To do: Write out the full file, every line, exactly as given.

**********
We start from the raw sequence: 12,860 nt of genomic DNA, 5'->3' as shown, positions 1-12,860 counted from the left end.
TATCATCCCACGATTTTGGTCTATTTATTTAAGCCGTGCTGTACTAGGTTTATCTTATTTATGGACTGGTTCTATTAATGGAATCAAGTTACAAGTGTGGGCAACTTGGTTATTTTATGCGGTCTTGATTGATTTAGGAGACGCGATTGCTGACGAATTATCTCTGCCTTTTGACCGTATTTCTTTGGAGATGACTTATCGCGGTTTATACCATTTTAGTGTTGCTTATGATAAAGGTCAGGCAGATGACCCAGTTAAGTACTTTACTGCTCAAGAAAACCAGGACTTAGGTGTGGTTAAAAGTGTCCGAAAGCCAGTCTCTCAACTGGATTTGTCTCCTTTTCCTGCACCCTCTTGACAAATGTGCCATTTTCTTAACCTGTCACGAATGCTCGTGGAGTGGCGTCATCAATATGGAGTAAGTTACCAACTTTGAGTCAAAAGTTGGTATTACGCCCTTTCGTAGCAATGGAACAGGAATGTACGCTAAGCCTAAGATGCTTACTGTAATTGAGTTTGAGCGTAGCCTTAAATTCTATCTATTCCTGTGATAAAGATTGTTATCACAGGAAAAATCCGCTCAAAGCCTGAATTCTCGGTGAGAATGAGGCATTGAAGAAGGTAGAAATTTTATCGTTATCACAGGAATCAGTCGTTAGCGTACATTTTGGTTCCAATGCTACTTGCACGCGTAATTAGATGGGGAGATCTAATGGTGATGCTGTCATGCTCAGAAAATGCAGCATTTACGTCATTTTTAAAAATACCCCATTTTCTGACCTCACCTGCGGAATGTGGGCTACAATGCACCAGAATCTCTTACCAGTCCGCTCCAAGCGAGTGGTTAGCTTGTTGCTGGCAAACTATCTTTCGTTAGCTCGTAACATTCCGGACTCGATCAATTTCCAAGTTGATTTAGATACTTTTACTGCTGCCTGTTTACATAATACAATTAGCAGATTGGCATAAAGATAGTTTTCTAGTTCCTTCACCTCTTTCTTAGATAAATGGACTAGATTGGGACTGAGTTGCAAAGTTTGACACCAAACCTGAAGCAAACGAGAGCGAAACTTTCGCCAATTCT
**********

We start from the raw sequence: 12,860 nt of genomic DNA, 5'->3' as shown, positions 1-12,860 counted from the left end.
TATCATCCCACGATTTTGGTCTATTTATTTAAGCCGTGCTGTACTAGGTTTATCTTATTTATGGACTGGTTCTATTAATGGAATCAAGTTACAAGTGTGGGCAACTTGGTTATTTTATGCGGTCTTGATTGATTTAGGAGACGCGATTGCTGACGAATTATCTCTGCCTTTTGACCGTATTTCTTTGGAGATGACTTATCGCGGTTTATACCATTTTAGTGTTGCTTATGATAAAGGTCAGGCAGATGACCCAGTTAAGTACTTTACTGCTCAAGAAAACCAGGACTTAGGTGTGGTTAAAAGTGTCCGAAAGCCAGTCTCTCAACTGGATTTGTCTCCTTTTCCTGCACCCTCTTGACAAATGTGCCATTTTCTTAACCTGTCACGAATGCTCGTGGAGTGGCGTCATCAATATGGAGTAAGTTACCAACTTTGAGTCAAAAGTTGGTATTACGCCCTTTCGTAGCAATGGAACAGGAATGTACGCTAAGCCTAAGATGCTTACTGTAATTGAGTTTGAGCGTAGCCTTAAATTCTATCTATTCCTGTGATAAAGATTGTTATCACAGGAAAAATCCGCTCAAAGCCTGAATTCTCGGTGAGAATGAGGCATTGAAGAAGGTAGAAATTTTATCGTTATCACAGGAATCAGTCGTTAGCGTACATTTTGGTTCCAATGCTACTTGCACGCGTAATTAGATGGGGAGATCTAATGGTGATGCTGTCATGCTCAGAAAATGCAGCATTTACGTCATTTTTAAAAATACCCCATTTTCTGACCTCACCTGCGGAATGTGGGCTACAATGCACCAGAATCTCTTACCAGTCCGCTCCAAGCGAGTGGTTAGCTTGTTGCTGGCAAACTATCTTTCGTTAGCTCGTAACATTCCGGACTCGATCAATTTCCAAGTTGATTTAGATACTTTTACTGCTGCCTGTTTACATAATACAATTAGCAGATTGGCATAAAGATAGTTTTCTAGTTCCTTCACCTCTTTCTTAGATAAATGGACTAGATTGGGACTGAGTTGCAAAGTTTGACACCAAACCTGAAGCAAACGAGAGCGAAACTTTCGCCAATTCT